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Confused? You will be… e… e!Confused? You will be… e… e!

» Posted on: 26 January 2015

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High Court Judgment in Enterprise Holdings, Inc v Europcar Group UK Limited

Judgment has recently been handed down by Arnold J on the case where Enterprise Holdings (the owner of several trademarks, including the one on the left) made a claim for Community Trade Mark infringement and passing off against Europcar Group.

enterprise and europcar logos

Europcar had used the logo on the right above since its re-brand in December 2012 in three ways, on its own, as part of its secondary brands and in combination with the word Europcar and often the strapline “Moving your way”.

The Court found for Enterprise and said that there was a likelihood of confusion in relation to all three categories of use of the Europcar logo. The claim for passing off also succeeded.

An important point in this Judgment was that a preliminary issue was raised as to whether the relevant public (by whom the mark must be known to have the required reputation) could include residents of a foreign country where the service to which the trademark is applied was carried out in the UK. As it was said that the vehicle market had a strong transnational character, it would be wrong to exclude consumers resident abroad from the relevant public in the UK albeit the foreign-based part of the relevant public should be treated with some caution.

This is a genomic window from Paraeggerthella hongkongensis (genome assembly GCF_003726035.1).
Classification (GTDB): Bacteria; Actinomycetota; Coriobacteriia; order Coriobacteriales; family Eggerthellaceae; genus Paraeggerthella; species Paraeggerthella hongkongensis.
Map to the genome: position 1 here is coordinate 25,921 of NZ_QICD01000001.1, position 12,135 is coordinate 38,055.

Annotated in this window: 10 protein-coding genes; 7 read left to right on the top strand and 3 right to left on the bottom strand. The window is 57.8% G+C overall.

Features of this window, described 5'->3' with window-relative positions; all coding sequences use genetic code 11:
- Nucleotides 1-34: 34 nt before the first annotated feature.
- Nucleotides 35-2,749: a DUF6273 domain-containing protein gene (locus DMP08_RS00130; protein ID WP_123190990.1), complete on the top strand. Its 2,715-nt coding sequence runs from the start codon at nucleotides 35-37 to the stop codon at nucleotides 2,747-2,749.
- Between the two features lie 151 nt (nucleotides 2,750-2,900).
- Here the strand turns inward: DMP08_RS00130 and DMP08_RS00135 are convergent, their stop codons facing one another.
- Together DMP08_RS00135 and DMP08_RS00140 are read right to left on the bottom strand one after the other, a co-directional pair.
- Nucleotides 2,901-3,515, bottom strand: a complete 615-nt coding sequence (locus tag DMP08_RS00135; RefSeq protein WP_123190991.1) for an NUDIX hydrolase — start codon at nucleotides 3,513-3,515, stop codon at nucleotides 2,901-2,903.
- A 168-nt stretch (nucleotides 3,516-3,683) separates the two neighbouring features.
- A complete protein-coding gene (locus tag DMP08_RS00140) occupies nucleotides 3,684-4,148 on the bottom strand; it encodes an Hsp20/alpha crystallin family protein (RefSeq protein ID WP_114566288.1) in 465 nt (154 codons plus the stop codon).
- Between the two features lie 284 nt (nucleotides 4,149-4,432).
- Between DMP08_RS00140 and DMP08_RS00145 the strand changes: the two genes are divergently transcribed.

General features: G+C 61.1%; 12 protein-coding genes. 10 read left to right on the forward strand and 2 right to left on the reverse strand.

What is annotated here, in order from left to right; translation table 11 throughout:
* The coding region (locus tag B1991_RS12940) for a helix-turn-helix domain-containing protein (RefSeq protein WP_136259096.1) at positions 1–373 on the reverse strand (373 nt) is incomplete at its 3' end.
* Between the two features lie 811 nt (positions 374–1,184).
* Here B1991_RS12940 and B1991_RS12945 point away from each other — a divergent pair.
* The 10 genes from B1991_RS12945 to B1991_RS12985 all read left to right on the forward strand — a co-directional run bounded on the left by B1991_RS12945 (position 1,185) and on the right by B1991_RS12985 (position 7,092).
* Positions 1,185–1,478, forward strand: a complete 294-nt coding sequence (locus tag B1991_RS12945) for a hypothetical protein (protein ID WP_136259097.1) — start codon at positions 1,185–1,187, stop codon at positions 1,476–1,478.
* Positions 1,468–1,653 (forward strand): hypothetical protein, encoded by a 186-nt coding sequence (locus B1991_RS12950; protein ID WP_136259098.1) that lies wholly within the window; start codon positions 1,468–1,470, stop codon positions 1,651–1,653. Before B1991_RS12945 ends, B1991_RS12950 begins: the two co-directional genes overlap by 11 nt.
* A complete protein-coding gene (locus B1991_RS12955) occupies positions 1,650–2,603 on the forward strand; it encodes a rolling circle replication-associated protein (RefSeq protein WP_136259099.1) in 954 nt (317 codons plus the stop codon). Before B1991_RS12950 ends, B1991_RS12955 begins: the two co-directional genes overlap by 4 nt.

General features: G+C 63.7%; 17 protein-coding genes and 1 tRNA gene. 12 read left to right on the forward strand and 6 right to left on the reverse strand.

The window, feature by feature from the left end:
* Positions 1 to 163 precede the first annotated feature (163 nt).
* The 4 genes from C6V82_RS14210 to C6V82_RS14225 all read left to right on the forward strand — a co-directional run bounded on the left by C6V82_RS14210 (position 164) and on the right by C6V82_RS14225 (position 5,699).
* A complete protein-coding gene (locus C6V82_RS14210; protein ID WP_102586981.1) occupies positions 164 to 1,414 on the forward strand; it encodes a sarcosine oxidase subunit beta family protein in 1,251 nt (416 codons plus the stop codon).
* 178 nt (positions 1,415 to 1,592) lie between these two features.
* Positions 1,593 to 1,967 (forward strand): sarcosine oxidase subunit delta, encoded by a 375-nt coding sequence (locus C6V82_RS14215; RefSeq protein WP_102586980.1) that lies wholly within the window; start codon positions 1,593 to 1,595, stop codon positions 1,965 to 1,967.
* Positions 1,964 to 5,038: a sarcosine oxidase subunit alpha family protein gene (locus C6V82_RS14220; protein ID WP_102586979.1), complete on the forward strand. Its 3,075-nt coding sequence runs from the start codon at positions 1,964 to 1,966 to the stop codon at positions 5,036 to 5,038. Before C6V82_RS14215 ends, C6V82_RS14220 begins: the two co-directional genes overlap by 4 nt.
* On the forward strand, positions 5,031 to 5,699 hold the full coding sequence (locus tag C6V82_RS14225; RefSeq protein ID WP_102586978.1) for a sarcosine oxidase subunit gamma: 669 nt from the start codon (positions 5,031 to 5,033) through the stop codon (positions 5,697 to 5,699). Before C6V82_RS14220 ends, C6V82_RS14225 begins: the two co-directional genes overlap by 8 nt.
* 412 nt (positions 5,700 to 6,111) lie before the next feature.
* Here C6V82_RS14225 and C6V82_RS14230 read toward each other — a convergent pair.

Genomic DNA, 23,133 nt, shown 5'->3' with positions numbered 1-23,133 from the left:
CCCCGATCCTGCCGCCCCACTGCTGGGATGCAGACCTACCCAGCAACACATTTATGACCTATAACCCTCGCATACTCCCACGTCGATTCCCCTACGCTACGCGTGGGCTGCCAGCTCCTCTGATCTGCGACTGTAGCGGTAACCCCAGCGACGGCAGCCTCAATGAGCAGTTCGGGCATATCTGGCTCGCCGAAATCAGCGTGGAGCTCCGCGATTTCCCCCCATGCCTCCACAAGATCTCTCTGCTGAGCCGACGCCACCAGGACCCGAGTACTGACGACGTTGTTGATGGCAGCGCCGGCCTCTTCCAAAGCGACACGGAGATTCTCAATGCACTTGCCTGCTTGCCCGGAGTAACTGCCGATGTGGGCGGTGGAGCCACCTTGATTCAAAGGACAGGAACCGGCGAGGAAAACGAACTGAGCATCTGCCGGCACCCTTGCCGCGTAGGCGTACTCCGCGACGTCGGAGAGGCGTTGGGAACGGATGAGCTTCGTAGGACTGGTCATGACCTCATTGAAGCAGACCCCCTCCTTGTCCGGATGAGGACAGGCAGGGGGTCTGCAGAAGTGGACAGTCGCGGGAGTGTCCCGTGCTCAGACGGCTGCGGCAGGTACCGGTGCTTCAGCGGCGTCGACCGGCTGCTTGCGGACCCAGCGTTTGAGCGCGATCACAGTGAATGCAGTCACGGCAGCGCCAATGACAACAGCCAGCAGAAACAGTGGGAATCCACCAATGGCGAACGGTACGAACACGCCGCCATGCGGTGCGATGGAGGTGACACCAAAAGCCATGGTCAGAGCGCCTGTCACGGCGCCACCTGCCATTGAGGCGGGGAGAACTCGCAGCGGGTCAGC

The Court took into account both survey and witness evidence and found that there was a likelihood of confusion on the part of the average consumer as a result even of the second and third parts of the use of the Europcar mark. However, the Court found no intention by Europcar to take unfair advantage of Enterprise’s CTM and (unlike in the case of Jack Wills Limited v House of Fraser Stores Limited heard by the same Judge) rejected the argument that use of the logo had the objective effect of enabling Europcar to benefit from the reputation and goodwill of Enterprise’s CTM.

This is an interesting case, particularly as the Court found that a Claimant could rely on the deception of foreign customers who were resident abroad and in particular where they became aware of the Claimant’s business and trademark in their home country yet came across the Europcar logo in this country.

For guidance on trademark registration and how best to protect your Intellectual Property against unfair competition and passing off, contact Tony Catterall, Head of the Intellectual Property Team at Taylors, on 01254 297900 or via email at tony.catterall@taylors.co.uk

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